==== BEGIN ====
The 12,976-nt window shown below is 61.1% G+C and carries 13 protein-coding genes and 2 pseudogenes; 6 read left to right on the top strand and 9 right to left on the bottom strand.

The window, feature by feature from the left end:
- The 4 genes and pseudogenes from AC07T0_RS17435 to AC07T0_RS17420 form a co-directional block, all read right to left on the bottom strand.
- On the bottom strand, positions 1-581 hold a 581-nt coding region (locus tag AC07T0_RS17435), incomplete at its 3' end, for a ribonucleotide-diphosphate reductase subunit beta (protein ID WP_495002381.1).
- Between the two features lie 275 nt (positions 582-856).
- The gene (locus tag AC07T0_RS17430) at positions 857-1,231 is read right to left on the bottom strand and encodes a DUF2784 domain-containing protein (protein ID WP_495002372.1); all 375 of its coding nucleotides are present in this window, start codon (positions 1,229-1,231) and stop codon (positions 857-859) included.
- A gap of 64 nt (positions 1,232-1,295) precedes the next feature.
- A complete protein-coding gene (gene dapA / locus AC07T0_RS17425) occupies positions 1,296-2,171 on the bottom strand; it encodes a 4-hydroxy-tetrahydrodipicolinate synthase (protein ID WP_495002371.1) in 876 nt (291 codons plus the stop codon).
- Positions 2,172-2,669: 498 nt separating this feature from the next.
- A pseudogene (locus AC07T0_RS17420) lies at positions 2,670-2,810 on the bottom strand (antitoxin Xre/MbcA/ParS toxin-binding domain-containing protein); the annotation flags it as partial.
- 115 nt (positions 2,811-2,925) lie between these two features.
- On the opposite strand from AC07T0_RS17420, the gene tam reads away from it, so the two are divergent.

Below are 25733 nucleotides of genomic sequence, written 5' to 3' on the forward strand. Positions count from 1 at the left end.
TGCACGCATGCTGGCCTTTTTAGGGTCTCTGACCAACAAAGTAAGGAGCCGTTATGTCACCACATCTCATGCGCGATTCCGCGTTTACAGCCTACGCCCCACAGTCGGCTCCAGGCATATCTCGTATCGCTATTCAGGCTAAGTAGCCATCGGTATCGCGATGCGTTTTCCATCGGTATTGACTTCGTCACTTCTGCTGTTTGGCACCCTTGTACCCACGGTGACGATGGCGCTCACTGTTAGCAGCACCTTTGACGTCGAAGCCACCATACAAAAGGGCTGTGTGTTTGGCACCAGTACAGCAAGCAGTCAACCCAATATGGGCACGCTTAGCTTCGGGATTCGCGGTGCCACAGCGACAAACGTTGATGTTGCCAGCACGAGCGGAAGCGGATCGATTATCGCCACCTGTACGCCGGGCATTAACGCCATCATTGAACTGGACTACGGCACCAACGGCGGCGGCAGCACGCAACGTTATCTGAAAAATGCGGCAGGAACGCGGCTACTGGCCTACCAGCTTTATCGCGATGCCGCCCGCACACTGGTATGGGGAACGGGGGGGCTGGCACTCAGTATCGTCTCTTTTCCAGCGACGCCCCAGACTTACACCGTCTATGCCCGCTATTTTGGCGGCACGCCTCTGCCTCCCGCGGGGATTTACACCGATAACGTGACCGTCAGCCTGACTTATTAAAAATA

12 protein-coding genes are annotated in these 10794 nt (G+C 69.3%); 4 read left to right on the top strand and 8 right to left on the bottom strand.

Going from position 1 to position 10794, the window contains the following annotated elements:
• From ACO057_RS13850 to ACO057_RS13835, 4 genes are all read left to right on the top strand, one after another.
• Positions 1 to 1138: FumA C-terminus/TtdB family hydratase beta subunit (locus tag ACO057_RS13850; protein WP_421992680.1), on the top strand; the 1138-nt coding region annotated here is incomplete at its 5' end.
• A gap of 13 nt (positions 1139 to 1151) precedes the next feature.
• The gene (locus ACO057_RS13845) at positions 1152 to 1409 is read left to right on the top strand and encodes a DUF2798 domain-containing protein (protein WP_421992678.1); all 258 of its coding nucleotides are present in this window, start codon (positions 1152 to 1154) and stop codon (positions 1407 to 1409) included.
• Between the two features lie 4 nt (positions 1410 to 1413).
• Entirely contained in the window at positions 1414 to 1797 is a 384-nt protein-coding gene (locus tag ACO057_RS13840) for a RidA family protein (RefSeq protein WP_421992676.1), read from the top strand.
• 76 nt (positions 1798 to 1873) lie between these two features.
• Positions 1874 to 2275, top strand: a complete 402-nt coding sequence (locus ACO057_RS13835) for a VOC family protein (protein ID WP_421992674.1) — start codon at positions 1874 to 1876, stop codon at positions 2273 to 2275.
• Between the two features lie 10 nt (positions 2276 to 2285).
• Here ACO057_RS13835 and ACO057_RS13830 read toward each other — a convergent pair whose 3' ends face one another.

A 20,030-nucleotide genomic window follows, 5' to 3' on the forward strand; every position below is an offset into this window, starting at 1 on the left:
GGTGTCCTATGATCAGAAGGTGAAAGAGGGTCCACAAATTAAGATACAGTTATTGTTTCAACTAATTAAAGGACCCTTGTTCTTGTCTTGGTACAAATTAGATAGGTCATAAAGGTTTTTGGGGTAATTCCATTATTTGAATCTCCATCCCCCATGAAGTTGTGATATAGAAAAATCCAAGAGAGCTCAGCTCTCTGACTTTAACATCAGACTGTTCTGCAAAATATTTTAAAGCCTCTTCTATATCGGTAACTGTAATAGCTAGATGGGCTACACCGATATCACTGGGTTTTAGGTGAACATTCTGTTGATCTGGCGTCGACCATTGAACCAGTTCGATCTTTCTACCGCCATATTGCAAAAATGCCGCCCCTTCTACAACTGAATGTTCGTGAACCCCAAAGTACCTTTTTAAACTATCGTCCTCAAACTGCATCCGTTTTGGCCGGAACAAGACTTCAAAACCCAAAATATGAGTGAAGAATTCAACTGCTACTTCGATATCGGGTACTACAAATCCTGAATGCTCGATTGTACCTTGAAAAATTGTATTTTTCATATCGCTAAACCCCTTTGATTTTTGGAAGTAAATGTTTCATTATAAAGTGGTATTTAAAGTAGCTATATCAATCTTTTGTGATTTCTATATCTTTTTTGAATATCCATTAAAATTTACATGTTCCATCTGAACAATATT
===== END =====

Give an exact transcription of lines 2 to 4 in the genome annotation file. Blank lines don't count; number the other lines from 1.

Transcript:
The window, feature by feature from the left end:
- The 4 genes and pseudogenes from AC07T0_RS17435 to AC07T0_RS17420 form a co-directional block, all read right to left on the bottom strand.
- On the bottom strand, positions 1-581 hold a 581-nt coding region (locus tag AC07T0_RS17435), incomplete at its 3' end, for a ribonucleotide-diphosphate reductase subunit beta (protein ID WP_495002381.1).